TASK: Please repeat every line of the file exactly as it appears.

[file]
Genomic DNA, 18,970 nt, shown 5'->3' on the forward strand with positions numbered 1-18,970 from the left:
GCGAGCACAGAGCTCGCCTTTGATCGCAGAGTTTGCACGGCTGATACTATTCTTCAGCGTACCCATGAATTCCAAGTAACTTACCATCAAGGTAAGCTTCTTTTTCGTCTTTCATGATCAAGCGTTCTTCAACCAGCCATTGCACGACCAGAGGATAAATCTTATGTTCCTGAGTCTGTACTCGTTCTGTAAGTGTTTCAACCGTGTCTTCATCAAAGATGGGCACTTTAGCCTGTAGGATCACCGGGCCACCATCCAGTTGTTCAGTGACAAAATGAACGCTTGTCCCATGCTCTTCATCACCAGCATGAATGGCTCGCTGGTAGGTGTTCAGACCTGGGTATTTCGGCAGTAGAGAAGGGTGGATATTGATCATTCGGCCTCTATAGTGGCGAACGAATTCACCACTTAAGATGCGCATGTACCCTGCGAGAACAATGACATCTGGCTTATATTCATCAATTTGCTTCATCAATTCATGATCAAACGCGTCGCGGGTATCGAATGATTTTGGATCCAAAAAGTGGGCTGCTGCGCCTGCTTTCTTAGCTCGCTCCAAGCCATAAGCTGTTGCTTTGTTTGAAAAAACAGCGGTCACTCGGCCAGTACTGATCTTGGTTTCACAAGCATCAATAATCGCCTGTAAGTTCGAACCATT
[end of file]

Genomic DNA, 18,970 nt, shown 5'->3' on the forward strand with positions numbered 1-18,970 from the left:
GCGAGCACAGAGCTCGCCTTTGATCGCAGAGTTTGCACGGCTGATACTATTCTTCAGCGTACCCATGAATTCCAAGTAACTTACCATCAAGGTAAGCTTCTTTTTCGTCTTTCATGATCAAGCGTTCTTCAACCAGCCATTGCACGACCAGAGGATAAATCTTATGTTCCTGAGTCTGTACTCGTTCTGTAAGTGTTTCAACCGTGTCTTCATCAAAGATGGGCACTTTAGCCTGTAGGATCACCGGGCCACCATCCAGTTGTTCAGTGACAAAATGAACGCTTGTCCCATGCTCTTCATCACCAGCATGAATGGCTCGCTGGTAGGTGTTCAGACCTGGGTATTTCGGCAGTAGAGAAGGGTGGATATTGATCATTCGGCCTCTATAGTGGCGAACGAATTCACCACTTAAGATGCGCATGTACCCTGCGAGAACAATGACATCTGGCTTATATTCATCAATTTGCTTCATCAATTCATGATCAAACGCGTCGCGGGTATCGAATGATTTTGGATCCAAAAAGTGGGCTGCTGCGCCTGCTTTCTTAGCTCGCTCCAAGCCATAAGCTGTTGCTTTGTTTGAAAAAACAGCGGTCACTCGGCCAGTACTGATCTTGGTTTCACAAGCATCAATAATCGCCTGTAAGTTCGAACCATT